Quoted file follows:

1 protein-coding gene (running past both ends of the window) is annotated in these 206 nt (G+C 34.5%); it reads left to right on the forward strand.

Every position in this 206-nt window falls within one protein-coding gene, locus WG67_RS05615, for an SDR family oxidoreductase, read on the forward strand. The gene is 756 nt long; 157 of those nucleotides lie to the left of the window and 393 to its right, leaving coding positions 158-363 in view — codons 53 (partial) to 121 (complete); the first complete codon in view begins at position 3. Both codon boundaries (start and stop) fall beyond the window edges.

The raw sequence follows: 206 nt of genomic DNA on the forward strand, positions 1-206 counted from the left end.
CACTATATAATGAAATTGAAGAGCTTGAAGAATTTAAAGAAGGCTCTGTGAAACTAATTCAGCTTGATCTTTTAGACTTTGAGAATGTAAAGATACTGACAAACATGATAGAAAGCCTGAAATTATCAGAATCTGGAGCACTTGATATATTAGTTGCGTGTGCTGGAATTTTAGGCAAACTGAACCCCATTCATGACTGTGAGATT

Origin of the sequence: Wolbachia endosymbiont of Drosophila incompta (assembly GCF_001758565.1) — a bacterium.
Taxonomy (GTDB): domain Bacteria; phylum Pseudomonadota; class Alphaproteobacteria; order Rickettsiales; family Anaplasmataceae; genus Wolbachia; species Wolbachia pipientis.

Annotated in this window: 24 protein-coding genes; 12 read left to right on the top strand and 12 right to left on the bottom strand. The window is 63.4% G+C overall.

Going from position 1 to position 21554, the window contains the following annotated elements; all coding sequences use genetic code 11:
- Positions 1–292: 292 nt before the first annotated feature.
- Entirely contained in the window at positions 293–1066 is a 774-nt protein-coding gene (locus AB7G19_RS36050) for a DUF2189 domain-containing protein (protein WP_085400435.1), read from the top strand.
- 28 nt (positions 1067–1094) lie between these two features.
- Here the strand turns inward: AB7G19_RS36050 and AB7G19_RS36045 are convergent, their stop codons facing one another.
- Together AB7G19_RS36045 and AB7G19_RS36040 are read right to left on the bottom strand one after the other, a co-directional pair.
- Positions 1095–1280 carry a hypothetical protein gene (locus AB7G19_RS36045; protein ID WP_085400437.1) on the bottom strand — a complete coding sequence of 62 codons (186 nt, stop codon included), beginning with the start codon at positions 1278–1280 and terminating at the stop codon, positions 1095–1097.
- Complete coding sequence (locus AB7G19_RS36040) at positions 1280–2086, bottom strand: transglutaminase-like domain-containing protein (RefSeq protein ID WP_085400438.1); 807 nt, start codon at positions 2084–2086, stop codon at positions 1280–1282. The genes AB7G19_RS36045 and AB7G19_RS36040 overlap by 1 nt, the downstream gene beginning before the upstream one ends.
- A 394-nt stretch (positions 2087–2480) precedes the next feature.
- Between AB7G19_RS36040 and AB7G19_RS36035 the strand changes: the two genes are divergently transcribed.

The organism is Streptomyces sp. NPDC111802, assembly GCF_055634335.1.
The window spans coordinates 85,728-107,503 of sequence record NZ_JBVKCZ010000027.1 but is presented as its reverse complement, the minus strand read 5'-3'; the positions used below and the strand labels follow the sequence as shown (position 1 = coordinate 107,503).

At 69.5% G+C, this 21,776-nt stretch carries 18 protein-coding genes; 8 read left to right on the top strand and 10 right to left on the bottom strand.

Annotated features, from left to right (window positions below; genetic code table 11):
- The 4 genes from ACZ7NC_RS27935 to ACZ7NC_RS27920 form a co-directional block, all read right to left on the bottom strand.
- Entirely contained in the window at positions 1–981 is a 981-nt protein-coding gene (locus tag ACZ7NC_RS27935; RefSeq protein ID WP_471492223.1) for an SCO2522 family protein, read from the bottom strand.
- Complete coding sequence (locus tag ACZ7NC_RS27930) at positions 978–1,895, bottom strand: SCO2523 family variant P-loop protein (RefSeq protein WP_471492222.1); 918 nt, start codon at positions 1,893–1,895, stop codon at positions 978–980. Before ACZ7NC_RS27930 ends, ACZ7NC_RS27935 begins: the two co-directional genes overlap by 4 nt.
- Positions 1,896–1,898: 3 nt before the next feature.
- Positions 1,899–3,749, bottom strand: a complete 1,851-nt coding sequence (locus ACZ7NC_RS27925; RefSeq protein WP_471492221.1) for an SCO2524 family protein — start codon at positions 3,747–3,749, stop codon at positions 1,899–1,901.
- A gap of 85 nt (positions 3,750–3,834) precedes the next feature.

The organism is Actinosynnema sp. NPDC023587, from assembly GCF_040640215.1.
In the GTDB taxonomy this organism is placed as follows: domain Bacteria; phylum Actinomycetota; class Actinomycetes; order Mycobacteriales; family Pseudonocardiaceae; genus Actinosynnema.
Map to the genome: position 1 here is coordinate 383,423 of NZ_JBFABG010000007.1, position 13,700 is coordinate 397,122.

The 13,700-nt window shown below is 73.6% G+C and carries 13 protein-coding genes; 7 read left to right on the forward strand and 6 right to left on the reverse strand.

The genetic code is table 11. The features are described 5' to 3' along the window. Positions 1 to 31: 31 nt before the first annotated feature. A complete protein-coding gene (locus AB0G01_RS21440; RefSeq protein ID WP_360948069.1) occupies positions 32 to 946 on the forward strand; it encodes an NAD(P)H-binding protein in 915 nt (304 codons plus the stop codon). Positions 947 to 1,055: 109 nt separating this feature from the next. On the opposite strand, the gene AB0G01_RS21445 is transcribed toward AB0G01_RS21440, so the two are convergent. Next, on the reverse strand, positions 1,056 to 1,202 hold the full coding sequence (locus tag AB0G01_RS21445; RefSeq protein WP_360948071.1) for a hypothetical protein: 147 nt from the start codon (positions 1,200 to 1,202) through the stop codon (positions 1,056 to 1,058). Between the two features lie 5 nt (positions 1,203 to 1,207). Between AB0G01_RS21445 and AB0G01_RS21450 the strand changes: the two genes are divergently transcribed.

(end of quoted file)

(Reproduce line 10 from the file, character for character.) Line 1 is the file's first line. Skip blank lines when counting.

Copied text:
- Entirely contained in the window at positions 293–1066 is a 774-nt protein-coding gene (locus AB7G19_RS36050) for a DUF2189 domain-containing protein (protein WP_085400435.1), read from the top strand.